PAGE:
- The Washington Times - Sunday, February 25, 2007

Democratic strategists say the bitter fight between Sens. Hillary Rodham Clinton and Barack Obama could undermine their party’s bid to win back the White House if it continues.

“I think the Democrats in general, particularly party activists and leaders, do not want to see a knife fight between these two which results in blood all over the Democrats. We want a strong nominee coming out of this primary process, not one that is beaten and bloodied,” said Bud Jackson, a Democratic media adviser.

That view summed up what many Democrats were thinking last week when the front-runners were trading political blows through their spokesmen after movie mogul David Geffen, a former Clinton ally who is now backing Mr. Obama, called Mrs. Clinton a disingenuous, “incredibly polarizing figure” who isn’t electable and appeared to allude to her husband’s past infidelity.

It was the first skirmish of the presidential election cycle, which triggered a storm of media attention on the nightly news and on the front pages of the nation’s newspapers and which campaign pollsters say has already had a negative effect on both of the candidates.

“This story has legs. The opening kickoff has been made. Clinton’s the kicker and Obama’s the receiver, who kicked back. What’s clear is that it’s going to be nasty from here on, which doesn’t help the Democrats,” said independent pollster John Zogby.

“At this stage, anything that threatens party unity or alienates Democrats or annoys swing voters can hurt. So in the case of Hillary, anything that reminds swing voters of the darker side of the Clintons hurts. And anything that suggests that Obama is not ‘Clean Gene,’ meaning ‘I’m not going to run on the “audacity of hope,” but I’m going to kick you if you kick me,’ can hurt,” Mr. Zogby said.

By late last week, the Clinton-Obama fight was still reverberating in the press, which up until now has had thin gruel to write about in the Democrats’ campaign. The New York Times said in a front-page article Friday that the New York senator’s effort to identify Mr. Obama with Mr. Geffen’s attack “was widely viewed among Democrats as carrying some cost to Mrs. Clinton.”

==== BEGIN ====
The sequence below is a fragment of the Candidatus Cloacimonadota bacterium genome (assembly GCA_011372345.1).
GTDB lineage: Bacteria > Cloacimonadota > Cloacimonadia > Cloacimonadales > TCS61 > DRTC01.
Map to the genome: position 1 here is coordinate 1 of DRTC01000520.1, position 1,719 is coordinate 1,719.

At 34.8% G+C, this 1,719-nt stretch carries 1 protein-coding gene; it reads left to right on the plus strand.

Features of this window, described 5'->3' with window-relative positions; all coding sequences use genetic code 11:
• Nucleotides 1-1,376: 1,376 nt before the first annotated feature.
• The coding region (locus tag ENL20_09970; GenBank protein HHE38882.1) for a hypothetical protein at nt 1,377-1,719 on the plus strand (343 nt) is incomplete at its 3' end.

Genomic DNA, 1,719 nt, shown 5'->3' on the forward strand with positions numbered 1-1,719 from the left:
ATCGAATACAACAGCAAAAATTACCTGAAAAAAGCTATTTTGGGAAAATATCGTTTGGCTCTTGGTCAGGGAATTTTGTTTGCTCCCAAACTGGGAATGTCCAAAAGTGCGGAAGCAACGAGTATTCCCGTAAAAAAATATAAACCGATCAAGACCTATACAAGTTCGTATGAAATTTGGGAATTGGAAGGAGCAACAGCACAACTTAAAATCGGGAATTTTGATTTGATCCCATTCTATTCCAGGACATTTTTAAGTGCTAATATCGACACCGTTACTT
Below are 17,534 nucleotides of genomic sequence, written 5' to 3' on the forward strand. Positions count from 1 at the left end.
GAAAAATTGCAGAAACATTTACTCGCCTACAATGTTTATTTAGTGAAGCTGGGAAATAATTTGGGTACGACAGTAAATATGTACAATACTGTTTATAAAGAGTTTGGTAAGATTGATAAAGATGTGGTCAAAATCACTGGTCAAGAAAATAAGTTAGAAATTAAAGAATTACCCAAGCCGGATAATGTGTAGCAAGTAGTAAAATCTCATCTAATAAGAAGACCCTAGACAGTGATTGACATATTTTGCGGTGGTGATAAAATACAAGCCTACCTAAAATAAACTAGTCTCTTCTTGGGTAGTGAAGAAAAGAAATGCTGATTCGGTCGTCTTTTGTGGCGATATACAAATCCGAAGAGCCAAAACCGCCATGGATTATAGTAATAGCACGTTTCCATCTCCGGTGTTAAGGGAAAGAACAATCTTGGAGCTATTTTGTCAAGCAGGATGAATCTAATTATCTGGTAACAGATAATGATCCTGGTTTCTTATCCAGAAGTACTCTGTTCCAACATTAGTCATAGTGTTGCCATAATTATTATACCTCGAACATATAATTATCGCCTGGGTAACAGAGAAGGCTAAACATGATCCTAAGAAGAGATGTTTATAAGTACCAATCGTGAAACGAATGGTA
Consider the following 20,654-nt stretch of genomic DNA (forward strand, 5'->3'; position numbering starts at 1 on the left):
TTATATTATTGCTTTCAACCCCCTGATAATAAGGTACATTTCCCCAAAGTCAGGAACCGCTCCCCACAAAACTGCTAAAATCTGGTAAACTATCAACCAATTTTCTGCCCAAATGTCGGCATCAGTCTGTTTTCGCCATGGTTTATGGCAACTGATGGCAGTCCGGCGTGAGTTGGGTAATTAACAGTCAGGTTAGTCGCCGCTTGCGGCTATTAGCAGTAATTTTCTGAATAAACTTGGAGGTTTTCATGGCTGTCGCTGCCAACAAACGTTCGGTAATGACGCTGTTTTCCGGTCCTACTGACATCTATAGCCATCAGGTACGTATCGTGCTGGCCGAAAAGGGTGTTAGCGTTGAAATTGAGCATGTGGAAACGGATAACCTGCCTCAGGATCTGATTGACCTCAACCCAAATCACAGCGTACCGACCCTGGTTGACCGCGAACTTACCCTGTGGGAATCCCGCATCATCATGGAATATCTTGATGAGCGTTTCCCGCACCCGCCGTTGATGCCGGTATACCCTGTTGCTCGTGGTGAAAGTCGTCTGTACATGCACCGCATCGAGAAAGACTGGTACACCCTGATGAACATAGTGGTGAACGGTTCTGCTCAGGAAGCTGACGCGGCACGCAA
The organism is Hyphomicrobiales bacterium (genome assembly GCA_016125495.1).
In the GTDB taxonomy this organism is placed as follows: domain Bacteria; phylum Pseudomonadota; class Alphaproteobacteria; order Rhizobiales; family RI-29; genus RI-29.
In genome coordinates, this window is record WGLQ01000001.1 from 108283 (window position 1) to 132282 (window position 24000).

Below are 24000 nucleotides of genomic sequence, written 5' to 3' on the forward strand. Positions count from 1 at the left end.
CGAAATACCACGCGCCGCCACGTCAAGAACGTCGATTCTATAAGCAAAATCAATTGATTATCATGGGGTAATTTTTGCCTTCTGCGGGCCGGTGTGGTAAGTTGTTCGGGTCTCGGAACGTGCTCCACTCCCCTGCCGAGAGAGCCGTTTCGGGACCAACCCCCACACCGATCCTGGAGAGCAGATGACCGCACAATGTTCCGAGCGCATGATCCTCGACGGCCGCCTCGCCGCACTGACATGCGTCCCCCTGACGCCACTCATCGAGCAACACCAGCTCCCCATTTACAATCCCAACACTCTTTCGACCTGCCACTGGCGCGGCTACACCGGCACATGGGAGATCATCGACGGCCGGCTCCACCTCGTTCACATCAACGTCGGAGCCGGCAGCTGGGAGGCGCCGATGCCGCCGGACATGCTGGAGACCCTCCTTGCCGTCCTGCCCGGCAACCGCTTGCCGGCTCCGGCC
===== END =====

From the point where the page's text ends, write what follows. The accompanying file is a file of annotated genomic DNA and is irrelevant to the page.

Her campaign’s broadside against her chief rival for the nomination was “a sharp reminder of Clinton family history that has led some Democrats to believe Mrs. Clinton cannot win a general election,” the Times said.

Whoever won the first round in their nominating fight, many Democrats were clearly uncomfortable with the intensity of their exchange.

“The Democrats have momentum going their way, an unpopular president waging a misguided war, and now they’re pointing fingers at each other,” said Chris Redfern, the Ohio Democratic chairman. “At the end of the day, no one’s paying any attention to this, but they need to clean it up, make nice with each other and get to work.”

Other Democrats, though, saw this as nothing more than the usual political rough-and-tumble of a presidential campaign and thought the story was being overplayed.

“I think we are going to have a spirited debate [over who the party should nominate], and that is going to be uplifting and at times rough. This is the nature of politics,” said Simon Rosenberg, president of the New Democrat Network.

Despite his concern about how voters perceived the latest fight between the two party leaders, even Mr. Jackson, the media adviser, called it “a minor speed bump” on the road to next January’s primaries and caucuses. “I think Obama overreacted a little bit, but this is inside baseball. It only becomes an issue if we see a pattern develop,” he said.

One rival for the Democratic nomination suggested yesterday that reporters were making too much of the Obama-Clinton dust-up.

“Oh, I think it’s a bunch of silliness,” former North Carolina Sen. John Edwards said on CBS’ “Face the Nation.”

“I was in New Hampshire yesterday. I met probably over a thousand New Hampshire primary voters in the course of having a bunch of house parties. And you’d be shocked to hear the only people who asked me about this were reporters,” Mr. Edwards said. “I didn’t have a single New Hampshire voter ask me about this.”


Copyright © 2018 The Washington Times, LLC. Click here for reprint permission.

The Washington Times Comment Policy

The Washington Times welcomes your comments on Spot.im, our third-party provider. Please read our Comment Policy before commenting.

 

Click to Read More and View Comments

Click to Hide